North America's largest Indigenous modern beadwork exhibit opens in Regina

An exhibit of contemporary Indigenous beadwork that organizers say is the largest ever curated in North America will be on display at Regina’s MacKenzie Art Gallery until late August.

Radical Stitch exhibit opens Saturday, continues until late August

Nico Williams' Indian's Frozen Computer is a mix of beadwork, birch bark and porcupine quills. It's featured in the Radical Stitch exhibition at the MacKenzie Art Gallery in Regina. (Mike Patten/Artist: Nico Williams)

An exhibit that organizers says is the largest collection of Indigenous beadwork ever shown in North America will be on display in Regina for the next four months.

The Radical Stitch exhibit opened at the MacKenzie Art Gallery on Saturday, with a range of artwork that reflects Indigenous knowledge, politics, history and the present, in the shape of small coloured beads.

Despite a misconception that beading was a colonial-based practice adopted by Indigenous people, co-curator Michelle LaVallee said beads have long been an important art material for Indigenous people across the continent.

The art form stretches "from the earliest beads that would have been crafted from, like, shell or seeds … and now [to] computer pixels and different materials are being used as beads," said LaVallee, one of the three curators of the exhibit.

This beadwork piece by Dana Claxton, a member of the Wood Mountain Lakota First Nation in southwest Saskatchewan and currently a B.C. resident, is showcased as part of the Radical Stitch exhibit at the MacKenzie Art Gallery in Regina. (Dana Claxton/Forge Project)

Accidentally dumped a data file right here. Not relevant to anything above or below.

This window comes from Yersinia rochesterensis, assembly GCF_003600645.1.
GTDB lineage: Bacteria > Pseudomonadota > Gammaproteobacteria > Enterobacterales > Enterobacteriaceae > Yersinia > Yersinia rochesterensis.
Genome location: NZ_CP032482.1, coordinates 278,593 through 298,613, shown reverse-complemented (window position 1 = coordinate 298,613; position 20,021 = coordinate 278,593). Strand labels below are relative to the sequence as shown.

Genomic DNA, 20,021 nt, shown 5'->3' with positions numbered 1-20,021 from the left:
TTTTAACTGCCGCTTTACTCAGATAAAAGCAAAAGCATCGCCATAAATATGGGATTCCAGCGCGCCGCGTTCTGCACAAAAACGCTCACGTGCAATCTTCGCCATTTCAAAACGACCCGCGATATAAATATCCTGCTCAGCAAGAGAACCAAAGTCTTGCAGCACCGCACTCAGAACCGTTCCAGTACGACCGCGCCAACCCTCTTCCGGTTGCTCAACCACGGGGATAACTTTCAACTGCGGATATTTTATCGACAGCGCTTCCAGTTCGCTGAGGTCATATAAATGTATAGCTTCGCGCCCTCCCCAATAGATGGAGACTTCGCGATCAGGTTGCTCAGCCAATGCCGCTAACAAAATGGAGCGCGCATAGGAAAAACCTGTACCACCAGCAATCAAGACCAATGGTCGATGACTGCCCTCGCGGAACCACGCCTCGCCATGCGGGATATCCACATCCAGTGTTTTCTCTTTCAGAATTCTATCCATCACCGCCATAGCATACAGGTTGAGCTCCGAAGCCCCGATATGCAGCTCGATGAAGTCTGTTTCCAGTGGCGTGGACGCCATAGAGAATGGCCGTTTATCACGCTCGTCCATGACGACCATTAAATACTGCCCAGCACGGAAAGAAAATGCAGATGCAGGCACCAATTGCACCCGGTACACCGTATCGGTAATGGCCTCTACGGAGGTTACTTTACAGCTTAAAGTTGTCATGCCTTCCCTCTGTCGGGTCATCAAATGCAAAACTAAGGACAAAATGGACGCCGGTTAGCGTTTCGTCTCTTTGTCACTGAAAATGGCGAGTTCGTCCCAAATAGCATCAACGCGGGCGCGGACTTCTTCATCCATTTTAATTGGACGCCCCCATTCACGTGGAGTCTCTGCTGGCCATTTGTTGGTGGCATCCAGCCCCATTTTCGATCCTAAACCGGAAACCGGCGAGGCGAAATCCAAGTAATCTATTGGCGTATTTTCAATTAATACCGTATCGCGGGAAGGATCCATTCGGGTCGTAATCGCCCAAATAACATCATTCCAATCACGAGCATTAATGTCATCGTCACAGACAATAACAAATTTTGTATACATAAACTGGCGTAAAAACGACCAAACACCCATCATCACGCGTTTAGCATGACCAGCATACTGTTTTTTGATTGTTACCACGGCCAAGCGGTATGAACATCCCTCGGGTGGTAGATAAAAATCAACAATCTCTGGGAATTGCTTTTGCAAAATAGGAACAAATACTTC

John G. Hampton, executive director and CEO of the art gallery, called Indigenous beading "one of our generation's most exciting movements in contemporary art."

"We are so pleased to be working with the top artists and curators in the field to realize this exhibition from diverse Indigenous perspectives," he said in a news release.

One the aims of the exhibit is to break the stereotypes about beading and broaden people's expectations as they walk through it.

"It celebrates the innovation, as well as the tactile beauty of beads," LaVallee told Shauna Powers, host of CBC's Saskatchewan Weekend.

She, Sherry Farrell Racette and Cathy Mattes garnered work from artists across North America.

Each of the co-curators have their own connections to the traditional art form, LaVallee said — though she herself isn't a beader.

This beadwork piece by Kenneth Williams Jr. is called We continue her beautiful legacy. It's featured as part of the Radical Stitch exhibition. (Kenneth Williams Jr./New York State Museum)

Her connection stems from research, curating and an underappreciation of the art form as a child. 

"There's a pair of moccasins that I remember — that I believe my great grandmother had produced — and at the time I wouldn't have appreciated the work and skill that goes into not just the beadwork, but the tanning of the hide and the sewing of the materials," she said. 

Then, she grew to foster a deep respect for the medium and drew up a growing mental list of beaders that she hoped to one day present. 

LISTEN | Co-curator of North America's largest contemporary Indigenous beadwork exhibition talks about how she got here:

She and the other curators had a total of 100 artists in mind, and brought just under 50 on as part of the exhibit.

"It's the tip of the iceberg of the artists that are out there working in this media and examples of the craft," she said.

The exhibit is scheduled to run until Aug. 28.

With files from Saskatchewan Weekend